Editor’s Note - Why C++ Still Matters
By Keith Ward | July 2011
One of our goals after taking the wheel at MSDN Magazine was to bring it closer to readers. And one of the things you’ve consistently told us is that we need to not treat C++ like the crazy uncle in the attic.
We heard you, and this is the result. This month sees the return of one of our most popular columns, Kenny Kerr’s Windows with C++. Kerr wrote this column for years, and we’re delighted to welcome back the Yoda of C++ development. To kick it off right, I asked Kerr some questions that put C++ in the context of today’s development environment. Here’s what he had to say.
What advantages does C++ hold over C#? Kenny Kerr: There are cases where C++ makes more sense. Why did Microsoft develop the native Windows Web Services [WWS] API long after Windows Communication Foundation [WCF] was well established as the premiere Web services stack? Surely, the .NET Framework is ideally suited to crunching XML and handling HTTP requests. Well, it turns out that C++ can still produce dramatically better throughput while using far less memory (bit.ly/czhaLd).
Does this really matter? If you’re an investment bank with enough capital to build large computing grids, perhaps not. However, if your customer is developing netbooks and tablets or smartphones, or is concerned about the startup time or battery usage for laptops, or needs to scale their Web server to handle a hundred million video requests without requiring a hundred Web servers, then it begins to matter very much.
How does C++ fit in with the Web and associated technologies? All of the major Web browsers and Web servers are written in C++. The operating systems these applications run on are also written in C++. Whether many developers think about it or not, C++ clearly plays a critical role in making the Web a fast and rich environment for users and developers alike. Of course, when some developers think about programming languages, they’re actually thinking about how they can use them to develop applications on top of these Web browsers and servers. That’s where domain-specific languages can play a critical role.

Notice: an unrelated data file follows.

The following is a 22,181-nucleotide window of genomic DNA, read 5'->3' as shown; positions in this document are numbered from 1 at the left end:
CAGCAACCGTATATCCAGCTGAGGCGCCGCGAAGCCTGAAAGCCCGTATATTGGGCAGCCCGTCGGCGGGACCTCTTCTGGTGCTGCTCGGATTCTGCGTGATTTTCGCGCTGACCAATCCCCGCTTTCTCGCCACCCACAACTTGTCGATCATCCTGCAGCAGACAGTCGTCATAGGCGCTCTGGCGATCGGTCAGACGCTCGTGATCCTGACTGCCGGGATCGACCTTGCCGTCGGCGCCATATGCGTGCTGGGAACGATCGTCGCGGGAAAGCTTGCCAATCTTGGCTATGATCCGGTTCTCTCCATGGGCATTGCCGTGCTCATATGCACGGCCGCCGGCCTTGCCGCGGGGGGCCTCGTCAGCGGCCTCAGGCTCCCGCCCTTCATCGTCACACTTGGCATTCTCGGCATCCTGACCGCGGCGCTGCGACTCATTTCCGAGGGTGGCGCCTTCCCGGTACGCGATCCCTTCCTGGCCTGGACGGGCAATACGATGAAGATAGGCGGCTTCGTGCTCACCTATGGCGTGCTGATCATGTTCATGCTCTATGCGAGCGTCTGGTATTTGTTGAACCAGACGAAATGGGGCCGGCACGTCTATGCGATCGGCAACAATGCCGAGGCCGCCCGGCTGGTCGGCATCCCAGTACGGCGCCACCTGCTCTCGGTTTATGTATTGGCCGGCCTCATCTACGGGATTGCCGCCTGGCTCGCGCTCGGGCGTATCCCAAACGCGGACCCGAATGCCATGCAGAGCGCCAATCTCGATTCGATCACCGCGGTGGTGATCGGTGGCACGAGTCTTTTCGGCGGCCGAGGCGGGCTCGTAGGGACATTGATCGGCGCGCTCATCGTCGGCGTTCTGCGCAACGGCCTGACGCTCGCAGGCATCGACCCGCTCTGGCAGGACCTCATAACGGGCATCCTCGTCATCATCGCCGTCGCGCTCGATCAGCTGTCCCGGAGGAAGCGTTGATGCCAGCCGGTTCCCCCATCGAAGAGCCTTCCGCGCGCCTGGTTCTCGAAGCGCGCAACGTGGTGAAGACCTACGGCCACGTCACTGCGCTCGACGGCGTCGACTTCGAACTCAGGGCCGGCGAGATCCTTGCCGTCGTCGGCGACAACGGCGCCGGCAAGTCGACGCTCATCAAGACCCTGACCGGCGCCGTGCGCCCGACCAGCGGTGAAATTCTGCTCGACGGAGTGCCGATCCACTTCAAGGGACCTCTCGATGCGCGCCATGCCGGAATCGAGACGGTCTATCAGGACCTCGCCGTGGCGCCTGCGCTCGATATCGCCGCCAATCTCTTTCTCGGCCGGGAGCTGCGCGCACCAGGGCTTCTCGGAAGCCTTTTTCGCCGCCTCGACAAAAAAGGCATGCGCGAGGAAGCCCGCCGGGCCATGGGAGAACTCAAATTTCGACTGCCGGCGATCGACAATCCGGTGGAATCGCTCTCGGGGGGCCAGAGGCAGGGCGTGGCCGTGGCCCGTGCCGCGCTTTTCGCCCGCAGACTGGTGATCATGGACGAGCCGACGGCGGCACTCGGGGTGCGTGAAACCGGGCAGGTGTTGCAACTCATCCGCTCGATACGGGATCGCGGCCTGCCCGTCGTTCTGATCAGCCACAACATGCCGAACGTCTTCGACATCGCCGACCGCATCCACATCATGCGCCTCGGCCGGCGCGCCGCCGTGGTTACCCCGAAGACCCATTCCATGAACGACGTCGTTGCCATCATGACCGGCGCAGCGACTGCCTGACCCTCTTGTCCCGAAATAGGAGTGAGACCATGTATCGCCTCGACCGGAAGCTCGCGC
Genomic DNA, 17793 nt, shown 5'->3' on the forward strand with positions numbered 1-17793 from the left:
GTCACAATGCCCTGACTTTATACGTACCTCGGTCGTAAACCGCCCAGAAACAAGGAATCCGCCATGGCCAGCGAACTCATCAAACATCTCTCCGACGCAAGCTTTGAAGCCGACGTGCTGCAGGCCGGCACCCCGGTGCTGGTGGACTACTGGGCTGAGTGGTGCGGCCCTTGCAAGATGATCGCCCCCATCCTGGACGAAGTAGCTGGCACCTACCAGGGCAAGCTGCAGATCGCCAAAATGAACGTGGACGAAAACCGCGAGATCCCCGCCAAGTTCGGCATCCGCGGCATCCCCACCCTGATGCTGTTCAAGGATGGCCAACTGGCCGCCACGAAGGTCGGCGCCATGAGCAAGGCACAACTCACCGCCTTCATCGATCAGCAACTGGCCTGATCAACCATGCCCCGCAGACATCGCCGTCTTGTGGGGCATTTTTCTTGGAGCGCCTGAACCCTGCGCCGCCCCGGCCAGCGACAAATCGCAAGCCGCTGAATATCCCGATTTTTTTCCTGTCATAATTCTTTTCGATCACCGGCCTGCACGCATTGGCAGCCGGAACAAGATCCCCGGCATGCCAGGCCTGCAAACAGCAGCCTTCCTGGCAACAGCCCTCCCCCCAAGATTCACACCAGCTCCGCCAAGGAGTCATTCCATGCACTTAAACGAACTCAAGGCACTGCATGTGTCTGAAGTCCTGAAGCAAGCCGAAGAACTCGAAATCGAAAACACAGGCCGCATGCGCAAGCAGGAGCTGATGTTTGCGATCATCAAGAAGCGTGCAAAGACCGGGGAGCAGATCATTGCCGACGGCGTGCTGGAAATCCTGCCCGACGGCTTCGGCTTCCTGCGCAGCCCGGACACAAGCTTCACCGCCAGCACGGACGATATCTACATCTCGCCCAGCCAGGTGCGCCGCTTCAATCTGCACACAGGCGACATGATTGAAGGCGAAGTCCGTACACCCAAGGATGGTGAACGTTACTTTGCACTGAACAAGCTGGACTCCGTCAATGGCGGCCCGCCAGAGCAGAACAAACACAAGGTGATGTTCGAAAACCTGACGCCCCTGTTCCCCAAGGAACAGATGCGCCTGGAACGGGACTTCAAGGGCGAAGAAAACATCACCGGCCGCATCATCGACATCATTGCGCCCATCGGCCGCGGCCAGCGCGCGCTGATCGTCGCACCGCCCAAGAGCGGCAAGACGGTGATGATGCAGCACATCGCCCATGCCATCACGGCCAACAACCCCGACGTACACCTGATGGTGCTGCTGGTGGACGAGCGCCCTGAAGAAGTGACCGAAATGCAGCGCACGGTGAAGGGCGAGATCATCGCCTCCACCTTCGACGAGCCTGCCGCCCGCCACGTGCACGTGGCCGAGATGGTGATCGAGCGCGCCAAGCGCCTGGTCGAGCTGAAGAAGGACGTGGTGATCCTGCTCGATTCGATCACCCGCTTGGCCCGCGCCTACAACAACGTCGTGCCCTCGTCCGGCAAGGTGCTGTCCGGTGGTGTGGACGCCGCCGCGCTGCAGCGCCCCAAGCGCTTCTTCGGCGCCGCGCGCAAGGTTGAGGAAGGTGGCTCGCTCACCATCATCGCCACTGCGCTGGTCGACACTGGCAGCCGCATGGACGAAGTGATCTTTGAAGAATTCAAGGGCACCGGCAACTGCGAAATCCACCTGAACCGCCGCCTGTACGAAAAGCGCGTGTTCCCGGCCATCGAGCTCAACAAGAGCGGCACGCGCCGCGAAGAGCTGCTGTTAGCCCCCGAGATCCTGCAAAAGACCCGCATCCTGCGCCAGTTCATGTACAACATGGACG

What are some of the biggest changes in C++ with the latest version? Rather than thinking in terms of changes, you should think in terms of what C++ does well and how those things can be made better. C++ didn’t change much, but it has been improved in many ways to make it easier to do the things that C++ has traditionally been good at doing.
For example, C++ has a lot to say about power and performance, but is not always as simple as it could be. C++0x goes a long way toward making it both simpler for the application developer and more expressive for the library developer to build more powerful abstractions that are even more efficient, yet in a simpler and more intuitive way. Move semantics, for example, takes something that was quite difficult to do before and makes it not only efficient, but also simple for both library and application developers. Lambdas are another great example of C++0x making C++ more expressive while reducing the need to create function objects that fragment the structure of an application unnecessarily.
What are your main goals with your new column? I believe that C++ and Windows together make a powerful combination for producing great applications. Many developers have lost sight of this, driven to a large degree by Microsoft’s emphasis on the .NET Framework. I hope to show developers that it’s feasible—and even enjoyable—to write applications for Windows with C++ using the Windows API. Much like the .NET Framework, the Windows API continues to expand to offer more capabilities. You only have to look at applications like Internet Explorer 9 to realize the potential of C++ on Windows 7. I also think that Windows 8 and beyond is going to usher in even more capabilities specifically for C++ developers.